Home | News    Thursday 31 May 2007

US Treasury warns investors from circumventing Sudan sanctions

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By Wasil Ali

May 30, 2007 (WASHINGTON) — The US department of Treasury warned today that any American citizens attempting to circumvent sanctions on Sudan face “civil and potentially criminal penalties”.

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Akbar Muhammad

The US Treasury Spokesperson told Sudan Tribune that investment in Sudan by U.S. persons is prohibited “unless exempted or otherwise authorized”.

A delegation of US businessmen is currently in Khartoum to explore business opportunities in different sectors, Sudanese media reported. The visit was organized by the Sudanese investment ministry to a group of 23 American investors working in the fields of agriculture, manufacturing, dam construction, education and health. Sources told Sudan Tribune that the delegation is led by Akbar Muhammad the international representative of the US Black Muslim movement, Nation of Islam.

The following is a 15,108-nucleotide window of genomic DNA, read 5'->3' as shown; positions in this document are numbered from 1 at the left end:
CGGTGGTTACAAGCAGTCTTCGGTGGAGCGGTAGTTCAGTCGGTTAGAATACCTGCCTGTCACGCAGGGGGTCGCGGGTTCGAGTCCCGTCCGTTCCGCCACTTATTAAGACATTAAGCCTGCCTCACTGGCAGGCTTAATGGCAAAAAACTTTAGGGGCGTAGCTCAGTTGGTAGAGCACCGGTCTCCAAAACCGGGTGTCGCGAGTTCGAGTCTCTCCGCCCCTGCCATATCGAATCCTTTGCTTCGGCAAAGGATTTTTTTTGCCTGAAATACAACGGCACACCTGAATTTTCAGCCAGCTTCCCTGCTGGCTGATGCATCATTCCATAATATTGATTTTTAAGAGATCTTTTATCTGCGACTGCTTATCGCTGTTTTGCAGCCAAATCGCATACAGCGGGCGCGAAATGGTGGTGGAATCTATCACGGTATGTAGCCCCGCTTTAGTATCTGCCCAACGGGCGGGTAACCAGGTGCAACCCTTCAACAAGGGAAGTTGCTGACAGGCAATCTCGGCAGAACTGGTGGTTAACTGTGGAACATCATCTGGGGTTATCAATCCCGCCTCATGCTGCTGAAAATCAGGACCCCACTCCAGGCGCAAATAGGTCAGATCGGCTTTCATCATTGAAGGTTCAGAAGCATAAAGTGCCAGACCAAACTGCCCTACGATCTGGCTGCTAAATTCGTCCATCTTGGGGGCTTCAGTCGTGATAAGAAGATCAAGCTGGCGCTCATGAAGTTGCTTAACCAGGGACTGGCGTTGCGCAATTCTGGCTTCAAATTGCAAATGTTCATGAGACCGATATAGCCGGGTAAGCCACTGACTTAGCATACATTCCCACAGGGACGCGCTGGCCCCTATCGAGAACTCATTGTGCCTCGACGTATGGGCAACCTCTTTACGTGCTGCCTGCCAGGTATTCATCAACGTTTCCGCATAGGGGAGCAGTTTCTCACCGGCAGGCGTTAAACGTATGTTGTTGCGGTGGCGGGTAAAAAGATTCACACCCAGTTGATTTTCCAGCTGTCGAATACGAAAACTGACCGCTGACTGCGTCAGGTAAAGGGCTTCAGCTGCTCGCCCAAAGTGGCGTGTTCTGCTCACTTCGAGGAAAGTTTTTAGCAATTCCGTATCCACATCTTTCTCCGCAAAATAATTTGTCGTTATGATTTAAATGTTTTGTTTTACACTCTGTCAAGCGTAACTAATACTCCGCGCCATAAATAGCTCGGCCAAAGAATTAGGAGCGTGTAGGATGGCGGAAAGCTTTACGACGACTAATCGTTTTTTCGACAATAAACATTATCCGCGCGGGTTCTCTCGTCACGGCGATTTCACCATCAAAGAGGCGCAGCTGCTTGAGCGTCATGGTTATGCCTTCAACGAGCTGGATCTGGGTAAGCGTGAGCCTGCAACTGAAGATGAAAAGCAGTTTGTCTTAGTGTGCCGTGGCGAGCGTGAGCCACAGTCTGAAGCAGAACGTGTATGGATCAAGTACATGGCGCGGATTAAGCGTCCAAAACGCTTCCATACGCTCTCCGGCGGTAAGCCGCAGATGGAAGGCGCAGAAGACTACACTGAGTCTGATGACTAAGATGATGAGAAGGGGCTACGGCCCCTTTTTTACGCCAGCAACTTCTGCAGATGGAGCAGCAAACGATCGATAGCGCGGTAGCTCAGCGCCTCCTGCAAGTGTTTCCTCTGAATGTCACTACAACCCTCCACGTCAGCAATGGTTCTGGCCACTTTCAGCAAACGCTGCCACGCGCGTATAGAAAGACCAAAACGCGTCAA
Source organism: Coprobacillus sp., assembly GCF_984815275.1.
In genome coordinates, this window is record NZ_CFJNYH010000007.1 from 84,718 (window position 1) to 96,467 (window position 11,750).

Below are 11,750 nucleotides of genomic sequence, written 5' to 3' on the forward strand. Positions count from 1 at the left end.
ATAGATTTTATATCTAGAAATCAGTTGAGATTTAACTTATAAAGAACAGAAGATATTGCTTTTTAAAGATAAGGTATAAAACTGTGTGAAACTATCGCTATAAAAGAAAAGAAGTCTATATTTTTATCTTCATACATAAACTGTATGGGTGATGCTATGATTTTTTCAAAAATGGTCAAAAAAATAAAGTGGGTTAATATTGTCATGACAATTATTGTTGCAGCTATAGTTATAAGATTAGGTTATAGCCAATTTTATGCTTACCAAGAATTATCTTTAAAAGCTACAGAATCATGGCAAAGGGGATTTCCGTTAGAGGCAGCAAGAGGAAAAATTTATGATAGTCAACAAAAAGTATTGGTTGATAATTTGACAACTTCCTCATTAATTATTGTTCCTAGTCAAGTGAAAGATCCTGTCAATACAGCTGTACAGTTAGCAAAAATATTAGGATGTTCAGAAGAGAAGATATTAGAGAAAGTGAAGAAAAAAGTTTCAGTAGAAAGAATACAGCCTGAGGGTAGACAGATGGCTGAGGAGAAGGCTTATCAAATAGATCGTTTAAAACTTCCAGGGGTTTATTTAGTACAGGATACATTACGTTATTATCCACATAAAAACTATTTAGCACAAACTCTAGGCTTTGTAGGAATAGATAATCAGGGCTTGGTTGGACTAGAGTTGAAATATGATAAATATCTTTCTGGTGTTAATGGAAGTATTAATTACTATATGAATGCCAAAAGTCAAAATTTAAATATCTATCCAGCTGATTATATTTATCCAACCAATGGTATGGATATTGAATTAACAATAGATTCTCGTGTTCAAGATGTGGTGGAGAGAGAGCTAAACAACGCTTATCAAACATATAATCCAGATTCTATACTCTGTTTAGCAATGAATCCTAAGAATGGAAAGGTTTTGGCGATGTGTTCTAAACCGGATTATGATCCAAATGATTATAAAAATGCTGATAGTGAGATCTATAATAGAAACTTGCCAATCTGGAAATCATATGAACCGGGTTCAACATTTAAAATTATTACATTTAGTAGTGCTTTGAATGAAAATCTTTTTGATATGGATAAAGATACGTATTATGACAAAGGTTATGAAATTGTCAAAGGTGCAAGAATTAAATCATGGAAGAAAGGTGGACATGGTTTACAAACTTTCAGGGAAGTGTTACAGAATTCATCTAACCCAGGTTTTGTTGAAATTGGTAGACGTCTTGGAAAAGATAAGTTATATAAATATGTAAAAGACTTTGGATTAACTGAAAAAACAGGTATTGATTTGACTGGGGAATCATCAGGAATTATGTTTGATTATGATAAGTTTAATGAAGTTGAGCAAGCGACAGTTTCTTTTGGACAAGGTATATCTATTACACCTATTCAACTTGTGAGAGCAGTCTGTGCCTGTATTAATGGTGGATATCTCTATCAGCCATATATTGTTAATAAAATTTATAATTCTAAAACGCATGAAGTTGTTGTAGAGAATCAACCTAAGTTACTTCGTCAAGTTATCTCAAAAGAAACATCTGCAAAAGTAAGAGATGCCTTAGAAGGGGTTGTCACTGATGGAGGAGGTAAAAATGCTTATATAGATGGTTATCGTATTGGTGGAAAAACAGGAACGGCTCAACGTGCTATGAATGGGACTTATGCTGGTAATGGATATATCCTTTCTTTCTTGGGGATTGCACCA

The United States under Clinton’s administration imposed economic sanctions against Sudan in 1997 because of the country’s alleged support of international terrorist activities. The order prohibits the imports of Sudanese goods or exports of US technology and goods to the East African nation. President Bush strengthened the existing sanctions against Sudan in October 2006 in accordance with the Darfur Peace and Accountability Act of 2006 passed by the congress.

The US Treasury Spokesperson declined to comment specifically on the visit by the Nation of Islam delegation but she noted that US persons may “invest in the exempt areas of Sudan, provided that the investment does not involve Sudan’s petroleum or petrochemical industries or any property or interests in property of the Government of Sudan”. However she stressed that “non-exempt areas of Sudan continue to be subject to comprehensive sanctions”.

U.S. President George W. Bush imposed new unilateral sanctions on Sudan on Tuesday and sought support for an international arms embargo out of frustration at Sudan’s refusal to end what he called genocide in war-ravaged Darfur. Bush announced new sanctions that would bar 31 companies controlled by Sudan from doing business in the U.S. financial system.

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